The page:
A certain kind of story appeals to me above all others. It’s my archetype for mystery: A crime is successfully hidden for many years. The story begins when something sets off a chain of events to expose the old wrong. In the end, justice, so long denied, is restored.
In my writing, I’ve gravitated to this kind of story three times now: in my first published book, in a second manuscript that I hope to publish next year, and my current work in progress, called Blue Lake.
- In Lay Death at Her Door, an innocent man takes the fall for a murder. Twenty years later, he’s exonerated, and the crime comes unsolved.
- In Monster, an ambitious embryologist abandons a deformed child when his rogue experiment fails. Eighteen years later, the child goes looking for her birth parents.
- In Blue Lake, a death in the distant past was once briefly suspected of being a murder, then written off as an accident. A family is destroyed and a crime goes unpunished for decades.
In each case, I have two stories to tell. What really happened a long time ago? And how does the truth come out all these years later? One entire story takes place in the distant past.
Any writer who attends workshops or belongs to a critique group (and that’s just about all of us) is frequently admonished to avoid or minimize back story and flashback. How, then, can you tell the old story in a book like mine? This worried me no end the first time around.
Flashback: In the midst of the present story, we shift briefly to a past event, then resume where we left off. A little bit is fine: At the start of Blue Lake, Regina has been refusing to go home to her estranged family, but she has learned that her father is dying, and she finally changes her mind. [FLASHBACK:]
Mary had called again the night before.
“Just wanted to keep you informed,” she’d said.
“I’m not coming.”
“You don’t have to. It’s okay.” And knowing Mary, she meant it. But it wasn’t okay. She’d have to go, and soon.
Just a few lines—a tolerable interruption, but you can’t do too much of this without fatally chopping up your present storyline.
Back story: We are filled in with information that explains how the characters and plot got to be where they are. In Monster, Detective Gil Tillier is at a crime scene for the first time in a couple of years.
He felt an itch of excitement, like an old racehorse snorting in the pasture at the sound of a starting gate. [BACK STORY:] Not that he was old. On the contrary, he’d been something of a wunderkind: lieutenant at the age of thirty, head of CID at thirty-two. Quit at thirty-three.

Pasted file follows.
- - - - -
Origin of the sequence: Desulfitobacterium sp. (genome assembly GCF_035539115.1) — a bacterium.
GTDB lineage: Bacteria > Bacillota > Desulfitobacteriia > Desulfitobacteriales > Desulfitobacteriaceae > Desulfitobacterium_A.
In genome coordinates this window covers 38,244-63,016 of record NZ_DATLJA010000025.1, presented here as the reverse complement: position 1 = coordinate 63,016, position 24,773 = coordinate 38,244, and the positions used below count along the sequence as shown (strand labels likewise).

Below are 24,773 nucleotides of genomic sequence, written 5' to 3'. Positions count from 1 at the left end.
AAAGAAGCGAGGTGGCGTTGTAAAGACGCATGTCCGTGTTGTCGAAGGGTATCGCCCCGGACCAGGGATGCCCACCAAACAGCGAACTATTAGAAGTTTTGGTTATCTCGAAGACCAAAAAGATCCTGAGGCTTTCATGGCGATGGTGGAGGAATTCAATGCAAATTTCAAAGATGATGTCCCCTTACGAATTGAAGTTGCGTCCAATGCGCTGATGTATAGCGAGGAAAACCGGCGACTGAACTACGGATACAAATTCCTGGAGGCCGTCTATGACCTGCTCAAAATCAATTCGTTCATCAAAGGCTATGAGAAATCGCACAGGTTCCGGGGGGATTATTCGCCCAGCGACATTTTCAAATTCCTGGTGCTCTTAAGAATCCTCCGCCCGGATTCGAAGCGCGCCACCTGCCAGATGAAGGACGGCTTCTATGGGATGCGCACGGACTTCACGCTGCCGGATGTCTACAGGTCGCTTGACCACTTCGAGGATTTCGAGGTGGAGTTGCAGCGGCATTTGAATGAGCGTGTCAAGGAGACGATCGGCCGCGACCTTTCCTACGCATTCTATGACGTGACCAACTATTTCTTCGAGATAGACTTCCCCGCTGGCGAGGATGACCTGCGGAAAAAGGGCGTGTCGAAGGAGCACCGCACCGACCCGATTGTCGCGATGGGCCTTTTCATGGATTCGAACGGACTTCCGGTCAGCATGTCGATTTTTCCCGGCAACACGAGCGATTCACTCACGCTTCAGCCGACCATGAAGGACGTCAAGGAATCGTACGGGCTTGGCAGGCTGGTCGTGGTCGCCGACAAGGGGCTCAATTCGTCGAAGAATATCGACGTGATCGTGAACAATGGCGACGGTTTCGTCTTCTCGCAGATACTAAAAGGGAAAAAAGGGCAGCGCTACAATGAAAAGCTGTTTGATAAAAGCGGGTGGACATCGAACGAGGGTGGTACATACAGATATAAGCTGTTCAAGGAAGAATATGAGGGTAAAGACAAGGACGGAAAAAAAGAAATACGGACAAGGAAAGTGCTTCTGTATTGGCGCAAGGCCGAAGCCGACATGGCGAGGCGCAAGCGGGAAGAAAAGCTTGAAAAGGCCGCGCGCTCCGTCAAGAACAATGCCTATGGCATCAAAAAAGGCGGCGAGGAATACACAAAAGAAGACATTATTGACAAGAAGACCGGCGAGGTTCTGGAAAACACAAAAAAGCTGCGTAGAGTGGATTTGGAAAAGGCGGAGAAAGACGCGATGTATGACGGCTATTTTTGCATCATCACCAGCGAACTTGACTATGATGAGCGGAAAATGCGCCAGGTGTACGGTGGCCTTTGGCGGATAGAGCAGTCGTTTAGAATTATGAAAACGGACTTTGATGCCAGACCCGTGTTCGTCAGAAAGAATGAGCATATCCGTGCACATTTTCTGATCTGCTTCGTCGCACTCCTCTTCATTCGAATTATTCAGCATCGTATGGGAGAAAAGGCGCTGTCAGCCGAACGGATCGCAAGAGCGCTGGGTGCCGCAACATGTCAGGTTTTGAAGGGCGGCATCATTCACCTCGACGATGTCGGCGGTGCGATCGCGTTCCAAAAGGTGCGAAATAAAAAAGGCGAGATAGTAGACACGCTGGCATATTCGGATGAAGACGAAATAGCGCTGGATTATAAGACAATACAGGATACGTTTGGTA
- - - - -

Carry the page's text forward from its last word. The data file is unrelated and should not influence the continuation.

That’s one sentence of back story—about as much as we want before we get back to the body on the floor.
The way I think of it, flashback is dramatized, while back story is not. Flashback shows, while back story is told. Both are short interruptions in the story line. Neither technique is adequate for telling the past story in the kind of book I want to write.
Parallel Storylines: I want two full stories, interwoven. Both stories have to be fully dramatized. The excursions into the past must be of sufficient length to pull us all the way in. Often, entire chapters will be committed to one storyline or the other, alternately.
The past and present stories must be equally interesting. In Lay Death, the young Kate’s adventures in Africa and Massachusetts, and her love affair with Elliott in college, have to be worth reading in their own right.
At the same time, the reopening of the investigation into Elliott’s death twenty years later has to be compelling, too. Neither story can be left to languish too long. They have to feed off each other and collide at the climax.
It’s not for me to say if I succeed in these complex plot structures, but I find this kind of book most rewarding when it works. I want to fully understand how the world got knocked out of balance in the distant past. And then I want to watch how truth and justice win out in the end.
Amazon Top 100 and B&N Top Ten Bestseller Lay Death at Her Door is on sale for the first time in 2014, this week only. “What an ending! All the threads that seem to be unrelated weave tightly together at the end. I can’t wait to read more by Elizabeth Buhmann!” – NYT Bestselling Author Kate Moretti